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Green tomato chutney

Published on 80 min side, summer, fall


  • 1 kg green tomatoes
  • 1 kg red onions
  • 150 g raisins (or similar dried fruits)
  • 2 tsp salt
  • 500 g sugar
  • 1 liter malt, mix A (3/4 cider vinegar, 1/4 balsamic vinegar) or mix B (50:50 rice and balsamic vinegar)
  • 3 garlic clovesoptional
  • 1/4 tsp chili flakesoptional
  • 1/4 tsp black pepperoptional


  1. Prepare the vegetables. Chop the tomatoes, onions, and raisins roughly and mince the garlic.
  2. Place all ingredients into a stainless steel pan and bring to a boil. Reduce heat to a vigorous simmer and leave uncovered. Depending on batch size and your appliance's heat, it can take one to three hours. Keep an eye on it and stir regularly.
  3. The chutney is ready when it's reduced down and appears thick and brown.
  4. Spoon the chutney into warm, sterilized jars and seal with lids.
  5. Water-bath the jars to ensure that they're fully sterilized. Fill a tall pan with water and place a rack at the bottom if you have one. Bring to a boil, then lower your (still hot) jars in so that they're not touching and that there's at least an inch of water above. Bring back to a rolling boil and leave the jars in the boiling water for ten minutes. Lift them out vertically (not tilted) with a jar lifter and set them on the counter to cool. The lids will seal as the chutney cools. It may take twelve or more hours for the seal to take.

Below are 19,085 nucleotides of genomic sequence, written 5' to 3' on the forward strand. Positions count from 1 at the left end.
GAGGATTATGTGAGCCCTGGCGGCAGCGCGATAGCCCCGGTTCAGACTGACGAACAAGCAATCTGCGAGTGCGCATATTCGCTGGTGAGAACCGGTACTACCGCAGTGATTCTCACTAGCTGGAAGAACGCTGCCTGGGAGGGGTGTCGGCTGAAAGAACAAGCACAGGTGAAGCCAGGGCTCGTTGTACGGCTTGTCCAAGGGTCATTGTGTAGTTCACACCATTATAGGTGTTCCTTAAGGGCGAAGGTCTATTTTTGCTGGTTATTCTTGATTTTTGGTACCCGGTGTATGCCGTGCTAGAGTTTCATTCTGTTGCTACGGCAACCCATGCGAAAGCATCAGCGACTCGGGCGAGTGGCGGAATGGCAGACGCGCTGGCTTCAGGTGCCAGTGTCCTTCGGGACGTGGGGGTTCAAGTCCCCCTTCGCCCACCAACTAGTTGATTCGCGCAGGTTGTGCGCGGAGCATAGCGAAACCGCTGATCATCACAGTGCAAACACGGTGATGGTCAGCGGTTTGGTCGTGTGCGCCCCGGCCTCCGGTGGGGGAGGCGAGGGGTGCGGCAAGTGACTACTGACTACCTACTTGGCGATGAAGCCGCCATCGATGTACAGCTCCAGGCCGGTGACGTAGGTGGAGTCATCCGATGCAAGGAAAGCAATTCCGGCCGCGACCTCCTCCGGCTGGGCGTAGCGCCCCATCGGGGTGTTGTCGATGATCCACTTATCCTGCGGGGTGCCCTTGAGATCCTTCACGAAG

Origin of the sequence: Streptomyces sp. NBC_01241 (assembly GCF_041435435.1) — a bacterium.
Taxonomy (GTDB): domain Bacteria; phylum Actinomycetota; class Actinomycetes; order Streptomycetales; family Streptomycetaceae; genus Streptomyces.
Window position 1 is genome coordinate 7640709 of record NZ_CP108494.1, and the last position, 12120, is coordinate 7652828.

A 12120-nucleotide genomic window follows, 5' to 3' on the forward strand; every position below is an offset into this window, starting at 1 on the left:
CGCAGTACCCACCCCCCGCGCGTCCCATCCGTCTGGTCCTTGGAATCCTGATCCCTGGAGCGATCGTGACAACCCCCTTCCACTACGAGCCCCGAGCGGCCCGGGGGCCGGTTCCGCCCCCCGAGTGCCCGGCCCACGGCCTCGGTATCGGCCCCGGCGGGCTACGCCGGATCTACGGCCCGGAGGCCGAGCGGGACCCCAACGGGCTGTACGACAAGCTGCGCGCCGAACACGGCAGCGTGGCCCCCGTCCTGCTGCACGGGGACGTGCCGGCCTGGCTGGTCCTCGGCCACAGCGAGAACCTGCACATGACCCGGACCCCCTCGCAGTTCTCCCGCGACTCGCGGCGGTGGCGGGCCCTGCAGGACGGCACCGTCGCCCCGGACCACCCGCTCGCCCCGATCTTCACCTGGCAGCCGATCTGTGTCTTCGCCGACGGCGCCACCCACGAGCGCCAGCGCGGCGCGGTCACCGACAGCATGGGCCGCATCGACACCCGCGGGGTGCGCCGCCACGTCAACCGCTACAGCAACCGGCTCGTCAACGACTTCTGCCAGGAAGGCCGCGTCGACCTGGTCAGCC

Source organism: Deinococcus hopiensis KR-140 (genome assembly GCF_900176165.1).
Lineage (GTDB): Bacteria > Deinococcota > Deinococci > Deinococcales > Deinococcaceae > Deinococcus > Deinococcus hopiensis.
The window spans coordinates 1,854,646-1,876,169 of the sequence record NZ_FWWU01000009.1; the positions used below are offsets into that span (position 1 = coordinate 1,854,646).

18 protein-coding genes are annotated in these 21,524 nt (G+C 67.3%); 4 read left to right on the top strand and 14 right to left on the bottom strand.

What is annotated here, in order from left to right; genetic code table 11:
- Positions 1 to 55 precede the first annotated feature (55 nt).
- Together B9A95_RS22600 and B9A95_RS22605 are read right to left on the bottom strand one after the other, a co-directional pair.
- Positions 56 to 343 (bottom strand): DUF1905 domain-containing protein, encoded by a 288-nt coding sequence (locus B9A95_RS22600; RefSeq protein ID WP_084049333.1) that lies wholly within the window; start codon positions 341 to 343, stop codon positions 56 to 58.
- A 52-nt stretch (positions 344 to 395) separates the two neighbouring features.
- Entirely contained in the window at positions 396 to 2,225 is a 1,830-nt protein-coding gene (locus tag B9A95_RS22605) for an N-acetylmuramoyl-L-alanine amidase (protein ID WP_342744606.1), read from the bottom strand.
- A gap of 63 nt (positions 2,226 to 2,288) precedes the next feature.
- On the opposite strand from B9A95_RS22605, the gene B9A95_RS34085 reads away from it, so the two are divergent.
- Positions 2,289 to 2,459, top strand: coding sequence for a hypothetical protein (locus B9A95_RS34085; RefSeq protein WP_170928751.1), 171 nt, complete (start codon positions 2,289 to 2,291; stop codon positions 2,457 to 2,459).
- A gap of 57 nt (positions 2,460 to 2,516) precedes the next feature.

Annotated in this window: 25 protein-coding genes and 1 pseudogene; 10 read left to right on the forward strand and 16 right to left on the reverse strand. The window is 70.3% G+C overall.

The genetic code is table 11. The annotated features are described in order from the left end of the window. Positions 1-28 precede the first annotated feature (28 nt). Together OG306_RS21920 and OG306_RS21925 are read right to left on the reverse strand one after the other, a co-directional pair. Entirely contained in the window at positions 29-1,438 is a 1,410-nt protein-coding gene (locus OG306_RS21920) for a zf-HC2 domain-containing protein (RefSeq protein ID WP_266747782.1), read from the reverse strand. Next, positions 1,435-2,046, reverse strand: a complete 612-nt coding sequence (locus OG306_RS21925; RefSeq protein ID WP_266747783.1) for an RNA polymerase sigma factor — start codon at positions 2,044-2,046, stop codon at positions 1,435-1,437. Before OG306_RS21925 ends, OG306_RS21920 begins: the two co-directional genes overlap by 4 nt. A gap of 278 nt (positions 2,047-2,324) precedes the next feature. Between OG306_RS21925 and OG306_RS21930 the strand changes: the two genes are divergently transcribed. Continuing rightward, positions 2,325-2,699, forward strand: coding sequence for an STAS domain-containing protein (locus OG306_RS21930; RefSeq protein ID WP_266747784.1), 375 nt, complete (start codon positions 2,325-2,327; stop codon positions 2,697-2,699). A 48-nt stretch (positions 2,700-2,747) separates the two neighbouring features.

6. Label the jars when cool and store in a dark cupboard. Refrigerate the jars once opened and try to use it within a year.

Tip 1: It's common in the UK to reuse supermarket jars for homemade chutney and to simply finish with this step. If you do this, ensure that the lid of the jar doesn't have any exposed metal since the vinegar in the recipe can react with it. The vinegar can corrode the metal turning it black and potentially affecting your chutney. It's better to use preserving jars with non-metal lids. Either plastic-coated on the inside or two-piece Tattler lids. It's also best practice to water-bath the jars after they're filled.

Tip 2: If the chutney smells very vinegary after cooking, make sure to keep the jars sealed for a few weeks, as the chutney will mellow down with time.

Adapted from this original recipe